Prescreened credit card offers are a disaster waiting to happen when you consider identity theft. Whether you are considering bankruptcy, or if you have already filed for bankruptcy, protecting yourself from identity theft is always a good idea. Identity theft can take a long time to recover from and nobody wants the headache involved with getting your credit straightened out. In her book, Bounce Back From Bankruptcy, Paula Langguth Ryan discusses a method for being proactive regarding protecting your identity.
Ryan says:

“That’s why I encourage you to opt out of pre-approved or pre-screened credit or insurance offers, which can carry the greatest risk for identity theft. You have two different options for doing this. You can immediately opt-out for five years online or via telephone. Once you’ve completed that step, you can then opt-out permanently via mail if you want.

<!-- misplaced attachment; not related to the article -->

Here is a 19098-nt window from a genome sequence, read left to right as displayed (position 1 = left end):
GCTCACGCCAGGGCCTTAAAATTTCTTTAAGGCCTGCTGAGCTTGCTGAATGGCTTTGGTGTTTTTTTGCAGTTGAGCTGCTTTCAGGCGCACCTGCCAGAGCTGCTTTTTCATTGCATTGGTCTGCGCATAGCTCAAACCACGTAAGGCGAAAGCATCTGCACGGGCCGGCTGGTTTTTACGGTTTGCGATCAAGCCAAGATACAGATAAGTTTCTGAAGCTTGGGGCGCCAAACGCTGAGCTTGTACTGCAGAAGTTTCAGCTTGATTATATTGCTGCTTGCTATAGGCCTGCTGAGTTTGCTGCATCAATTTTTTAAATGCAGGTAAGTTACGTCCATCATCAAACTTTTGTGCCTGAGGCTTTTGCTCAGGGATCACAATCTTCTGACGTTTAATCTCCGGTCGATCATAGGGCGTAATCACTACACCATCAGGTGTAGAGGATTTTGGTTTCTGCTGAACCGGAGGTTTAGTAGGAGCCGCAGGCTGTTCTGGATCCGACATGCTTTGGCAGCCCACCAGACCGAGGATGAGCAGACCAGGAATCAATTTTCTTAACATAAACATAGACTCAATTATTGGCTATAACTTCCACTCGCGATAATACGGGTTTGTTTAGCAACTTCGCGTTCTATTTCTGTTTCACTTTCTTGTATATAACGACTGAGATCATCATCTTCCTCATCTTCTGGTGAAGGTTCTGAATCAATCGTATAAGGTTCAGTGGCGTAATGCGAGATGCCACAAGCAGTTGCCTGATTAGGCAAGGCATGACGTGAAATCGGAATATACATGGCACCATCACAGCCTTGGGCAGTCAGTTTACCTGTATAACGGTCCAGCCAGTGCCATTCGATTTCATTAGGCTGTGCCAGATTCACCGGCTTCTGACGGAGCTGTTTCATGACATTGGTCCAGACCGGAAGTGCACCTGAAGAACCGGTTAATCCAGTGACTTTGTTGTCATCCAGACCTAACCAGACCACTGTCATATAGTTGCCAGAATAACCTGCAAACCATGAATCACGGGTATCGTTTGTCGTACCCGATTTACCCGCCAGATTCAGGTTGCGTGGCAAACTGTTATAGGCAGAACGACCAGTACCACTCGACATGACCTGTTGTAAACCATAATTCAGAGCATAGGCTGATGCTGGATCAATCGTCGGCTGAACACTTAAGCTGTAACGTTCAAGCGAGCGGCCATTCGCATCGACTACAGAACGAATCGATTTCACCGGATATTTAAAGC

You must mail in the form they ask you to print out to permanently opt out and stop receiving unsolicited (junk!) mail from creditors, insurance companies and even mortgage issuers who buy mailing lists. When you are done, a page will pop up for you to print out and mail in. Your name will then be permanently removed from the mailing lists that Equifax, Experian, Innovis and TransUnion provide to businesses who are looking to offer you credit or insurance.”

Also, if you would rather use a phone, you can call 1-888-567-8688. You have to make sure to ask for the form to be sent to you if you want to opt out permanently. You’ll have to mail that form, in order to opt out permanently. Anyway, don’t be afraid that you won’t find the best credit cards. There are several websites dedicated to showing consumers what the best credit card offers are. With a little research you will be able to find the best credit card for your situation.
At any rate, if you are having any financial issues, or if you need help getting things in order after bankruptcy, call a Dallas bankruptcy attorney. They will be able to give you expert advice regarding your credit, identity theft, and bouncing back quickly after bankruptcy.